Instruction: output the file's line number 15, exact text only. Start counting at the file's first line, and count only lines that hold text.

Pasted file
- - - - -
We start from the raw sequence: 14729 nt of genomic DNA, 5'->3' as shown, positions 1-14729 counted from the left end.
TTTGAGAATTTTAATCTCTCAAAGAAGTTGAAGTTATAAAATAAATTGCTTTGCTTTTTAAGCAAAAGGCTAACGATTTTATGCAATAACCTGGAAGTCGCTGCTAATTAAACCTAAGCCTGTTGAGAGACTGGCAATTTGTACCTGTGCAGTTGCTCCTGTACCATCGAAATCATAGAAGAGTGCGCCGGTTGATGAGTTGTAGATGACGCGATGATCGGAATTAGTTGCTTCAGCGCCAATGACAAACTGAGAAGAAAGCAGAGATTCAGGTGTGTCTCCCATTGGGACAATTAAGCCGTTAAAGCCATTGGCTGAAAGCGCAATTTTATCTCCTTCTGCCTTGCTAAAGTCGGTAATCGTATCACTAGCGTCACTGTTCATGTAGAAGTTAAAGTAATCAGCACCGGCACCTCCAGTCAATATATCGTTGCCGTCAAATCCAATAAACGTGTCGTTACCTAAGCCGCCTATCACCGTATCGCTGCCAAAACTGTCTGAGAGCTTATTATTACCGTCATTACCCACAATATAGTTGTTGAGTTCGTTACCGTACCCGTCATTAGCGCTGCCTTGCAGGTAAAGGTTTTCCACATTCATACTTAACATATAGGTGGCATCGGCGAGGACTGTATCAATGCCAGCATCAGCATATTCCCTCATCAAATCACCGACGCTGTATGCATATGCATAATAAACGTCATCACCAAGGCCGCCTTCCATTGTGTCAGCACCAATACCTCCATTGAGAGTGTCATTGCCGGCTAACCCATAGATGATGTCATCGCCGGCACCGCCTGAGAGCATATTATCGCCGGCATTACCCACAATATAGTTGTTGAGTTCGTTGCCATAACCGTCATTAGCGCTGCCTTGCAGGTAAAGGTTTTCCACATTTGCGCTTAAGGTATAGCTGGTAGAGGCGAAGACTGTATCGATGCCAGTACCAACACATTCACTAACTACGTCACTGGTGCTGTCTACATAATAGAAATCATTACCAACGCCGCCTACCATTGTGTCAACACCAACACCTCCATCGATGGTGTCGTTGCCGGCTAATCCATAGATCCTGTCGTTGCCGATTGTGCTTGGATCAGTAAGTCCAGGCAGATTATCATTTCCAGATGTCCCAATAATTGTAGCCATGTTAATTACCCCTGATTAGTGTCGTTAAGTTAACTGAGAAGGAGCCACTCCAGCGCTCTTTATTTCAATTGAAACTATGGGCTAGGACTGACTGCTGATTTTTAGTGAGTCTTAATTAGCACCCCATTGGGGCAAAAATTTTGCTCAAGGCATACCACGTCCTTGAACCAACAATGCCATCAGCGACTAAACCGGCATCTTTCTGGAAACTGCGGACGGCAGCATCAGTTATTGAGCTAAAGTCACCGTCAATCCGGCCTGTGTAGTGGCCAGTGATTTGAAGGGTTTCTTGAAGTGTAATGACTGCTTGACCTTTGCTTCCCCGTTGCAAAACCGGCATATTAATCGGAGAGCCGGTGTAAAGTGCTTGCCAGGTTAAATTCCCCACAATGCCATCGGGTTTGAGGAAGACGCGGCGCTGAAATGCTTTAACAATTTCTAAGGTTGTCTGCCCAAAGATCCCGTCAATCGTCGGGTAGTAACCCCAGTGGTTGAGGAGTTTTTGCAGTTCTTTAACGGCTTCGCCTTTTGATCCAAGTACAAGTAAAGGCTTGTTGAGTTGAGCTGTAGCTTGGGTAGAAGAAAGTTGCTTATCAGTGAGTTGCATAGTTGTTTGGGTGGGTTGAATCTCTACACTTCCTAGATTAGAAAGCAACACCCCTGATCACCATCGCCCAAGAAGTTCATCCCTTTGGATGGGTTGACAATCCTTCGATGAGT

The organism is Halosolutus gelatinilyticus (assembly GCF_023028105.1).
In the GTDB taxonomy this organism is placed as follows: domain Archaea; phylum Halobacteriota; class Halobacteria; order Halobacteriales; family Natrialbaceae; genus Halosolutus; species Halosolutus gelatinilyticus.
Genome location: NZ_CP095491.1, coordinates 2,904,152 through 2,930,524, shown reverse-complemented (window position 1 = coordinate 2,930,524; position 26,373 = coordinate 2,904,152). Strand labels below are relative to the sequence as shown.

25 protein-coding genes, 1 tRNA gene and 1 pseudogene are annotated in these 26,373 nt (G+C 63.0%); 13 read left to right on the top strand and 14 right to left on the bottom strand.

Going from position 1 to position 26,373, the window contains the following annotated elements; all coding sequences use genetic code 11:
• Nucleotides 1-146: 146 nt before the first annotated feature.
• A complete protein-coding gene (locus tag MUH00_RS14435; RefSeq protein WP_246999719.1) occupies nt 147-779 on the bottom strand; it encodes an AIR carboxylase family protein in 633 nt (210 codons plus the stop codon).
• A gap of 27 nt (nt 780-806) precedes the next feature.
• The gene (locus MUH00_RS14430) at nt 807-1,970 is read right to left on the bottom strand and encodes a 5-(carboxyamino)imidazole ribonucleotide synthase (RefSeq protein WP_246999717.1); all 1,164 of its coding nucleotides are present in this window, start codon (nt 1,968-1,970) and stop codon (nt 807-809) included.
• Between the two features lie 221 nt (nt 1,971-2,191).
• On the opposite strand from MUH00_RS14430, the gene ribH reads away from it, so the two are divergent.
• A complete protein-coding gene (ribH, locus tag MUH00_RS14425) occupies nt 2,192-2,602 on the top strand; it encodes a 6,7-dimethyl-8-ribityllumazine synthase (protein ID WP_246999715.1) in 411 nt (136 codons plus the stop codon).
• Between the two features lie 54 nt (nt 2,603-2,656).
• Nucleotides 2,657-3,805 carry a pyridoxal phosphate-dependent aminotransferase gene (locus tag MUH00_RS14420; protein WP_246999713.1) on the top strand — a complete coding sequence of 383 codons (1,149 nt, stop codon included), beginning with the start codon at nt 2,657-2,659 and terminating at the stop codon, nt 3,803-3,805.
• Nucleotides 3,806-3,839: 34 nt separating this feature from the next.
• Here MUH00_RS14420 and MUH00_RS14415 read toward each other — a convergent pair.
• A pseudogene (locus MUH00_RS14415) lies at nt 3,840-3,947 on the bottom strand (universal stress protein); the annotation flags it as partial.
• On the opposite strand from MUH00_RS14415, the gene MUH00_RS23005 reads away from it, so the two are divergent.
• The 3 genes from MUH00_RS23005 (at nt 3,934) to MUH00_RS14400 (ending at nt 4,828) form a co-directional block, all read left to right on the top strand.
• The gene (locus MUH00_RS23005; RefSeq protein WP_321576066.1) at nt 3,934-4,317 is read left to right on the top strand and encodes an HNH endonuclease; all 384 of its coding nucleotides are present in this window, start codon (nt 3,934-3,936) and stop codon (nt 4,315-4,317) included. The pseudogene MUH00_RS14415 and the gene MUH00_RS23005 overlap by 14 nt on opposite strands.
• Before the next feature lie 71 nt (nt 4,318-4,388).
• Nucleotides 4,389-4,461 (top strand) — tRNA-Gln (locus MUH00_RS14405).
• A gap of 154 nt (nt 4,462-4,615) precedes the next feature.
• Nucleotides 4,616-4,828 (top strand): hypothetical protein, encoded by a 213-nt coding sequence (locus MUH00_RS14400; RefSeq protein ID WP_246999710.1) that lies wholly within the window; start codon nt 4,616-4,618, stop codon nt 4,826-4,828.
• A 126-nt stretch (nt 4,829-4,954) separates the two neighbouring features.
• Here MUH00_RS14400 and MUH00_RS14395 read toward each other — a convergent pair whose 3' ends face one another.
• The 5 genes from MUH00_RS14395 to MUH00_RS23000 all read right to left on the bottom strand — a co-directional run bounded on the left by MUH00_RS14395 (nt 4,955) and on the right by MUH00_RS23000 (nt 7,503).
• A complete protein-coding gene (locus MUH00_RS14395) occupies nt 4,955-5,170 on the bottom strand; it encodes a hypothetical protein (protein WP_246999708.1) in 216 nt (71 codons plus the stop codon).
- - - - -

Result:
• Between the two features lie 54 nt (nt 2,603-2,656).